Buyers may not always select the product they like best – they often buy the one they fear least!

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What makes the better choice?

Think about it…the last time you purchased a big ticket item what did you do? If you are like me you check product reviews before making a purchase. Why? Well for me, a lot of products look very similar, at least in the way they are positioned and marketed. So in the shopping process I’m not really looking the buy the superior product, I’m looking to buy a problem free product – the “better” product.

Since technology has enabled all products with a mind numbing array of features and functionality, I know that on average, all products are probably pretty much equal in equivalent price categories. I also know that bugs exist, be it a sticky gas pedal on a car, or some bios glitch in my new laptop that causes it to lock up every time it attempts to charge the battery after I switch from LAN to wireless network (actually happened to me). So, I really want a product that has the fewest bugs, which will result in the fewest headaches to me, and will over its life remain glitch free the longest.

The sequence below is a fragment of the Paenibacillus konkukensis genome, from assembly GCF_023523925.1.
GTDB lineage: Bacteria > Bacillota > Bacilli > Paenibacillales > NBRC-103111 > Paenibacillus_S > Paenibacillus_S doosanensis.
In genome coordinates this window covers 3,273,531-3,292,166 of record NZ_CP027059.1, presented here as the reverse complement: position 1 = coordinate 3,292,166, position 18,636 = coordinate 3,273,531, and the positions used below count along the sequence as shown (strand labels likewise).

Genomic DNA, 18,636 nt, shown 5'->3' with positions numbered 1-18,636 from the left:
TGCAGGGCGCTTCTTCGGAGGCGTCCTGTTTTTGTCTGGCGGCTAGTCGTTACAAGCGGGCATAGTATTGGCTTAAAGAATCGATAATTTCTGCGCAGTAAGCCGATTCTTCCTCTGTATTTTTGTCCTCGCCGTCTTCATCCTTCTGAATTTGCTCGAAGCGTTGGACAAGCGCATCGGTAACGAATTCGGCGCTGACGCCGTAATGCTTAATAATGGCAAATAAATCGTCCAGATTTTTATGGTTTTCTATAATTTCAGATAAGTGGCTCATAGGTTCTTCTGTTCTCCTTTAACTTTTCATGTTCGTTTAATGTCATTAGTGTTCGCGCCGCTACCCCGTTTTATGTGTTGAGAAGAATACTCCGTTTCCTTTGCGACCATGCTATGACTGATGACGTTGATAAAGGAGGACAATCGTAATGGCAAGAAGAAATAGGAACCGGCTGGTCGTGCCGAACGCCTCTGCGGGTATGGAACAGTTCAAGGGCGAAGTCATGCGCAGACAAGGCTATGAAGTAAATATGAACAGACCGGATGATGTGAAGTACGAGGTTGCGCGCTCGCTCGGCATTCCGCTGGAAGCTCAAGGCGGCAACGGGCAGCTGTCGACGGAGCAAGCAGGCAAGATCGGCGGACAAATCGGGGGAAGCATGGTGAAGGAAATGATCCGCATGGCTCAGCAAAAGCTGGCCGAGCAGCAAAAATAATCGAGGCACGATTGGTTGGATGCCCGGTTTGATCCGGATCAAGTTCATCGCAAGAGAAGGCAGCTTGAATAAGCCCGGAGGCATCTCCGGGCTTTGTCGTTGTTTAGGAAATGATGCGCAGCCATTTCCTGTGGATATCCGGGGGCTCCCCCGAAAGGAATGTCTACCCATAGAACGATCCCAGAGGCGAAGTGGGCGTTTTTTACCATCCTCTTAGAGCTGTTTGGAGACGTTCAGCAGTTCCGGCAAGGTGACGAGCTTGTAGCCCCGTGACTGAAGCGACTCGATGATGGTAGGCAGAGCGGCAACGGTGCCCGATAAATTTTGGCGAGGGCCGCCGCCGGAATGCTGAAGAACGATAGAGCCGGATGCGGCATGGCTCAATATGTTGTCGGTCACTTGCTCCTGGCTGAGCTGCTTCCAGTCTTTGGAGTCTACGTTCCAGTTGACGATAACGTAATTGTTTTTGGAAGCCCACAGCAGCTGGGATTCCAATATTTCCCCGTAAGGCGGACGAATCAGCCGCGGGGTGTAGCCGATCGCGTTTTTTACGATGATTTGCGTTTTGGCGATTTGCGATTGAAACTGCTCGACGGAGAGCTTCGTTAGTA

Therefore I don’t give a lot of weight to what a company says on its website, what is printed in it’s literature, or what a sales person tells me. Rather, I read product reviews and talk to owners of similar products. But I’m not looking for information that causes me to give a higher opinion of one product over another – I’m looking for things that will cause me to eliminate products until I am left with one or two from which to make my buying purchase. Then I might rationalize my purchase based on a product’s value based on it price vs. feature/functionality.

I propose that a good many corporate technology buyers use the same methodology. That is when they compare my or your product against a competitor’s, they aren’t really looking to choose the product they like best… they are looking to buy the product they fear least!

Therefore when I’m selling, I try to be extremely alert to the following:

  • Any areas of concern or doubt expressed by my buyer.
  • Who in the decision process has veto authority (this is often different than those with recommendation authority).
  • Areas where my prospect was burned in the past by a product.
  • Situations where our sales team is attempting to overcome an objection by talking (rather than showing).
  • Ways in which I can build rapport and trust with my prospect – this often involves listening and parroting which is different than paraphrasing.

Obviously doing all the above does not take the place of showing how my product or service meets or exceeds the buyer’s requirements. But I find that when used with demonstrating how my offering best supports the strategic (as opposed to tactical) objectives of the organization, I can often keep my product from being commoditized in a competitive selling environment, and present my prospect with the “better” choice.

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  1. By Christopher Payne-Taylor

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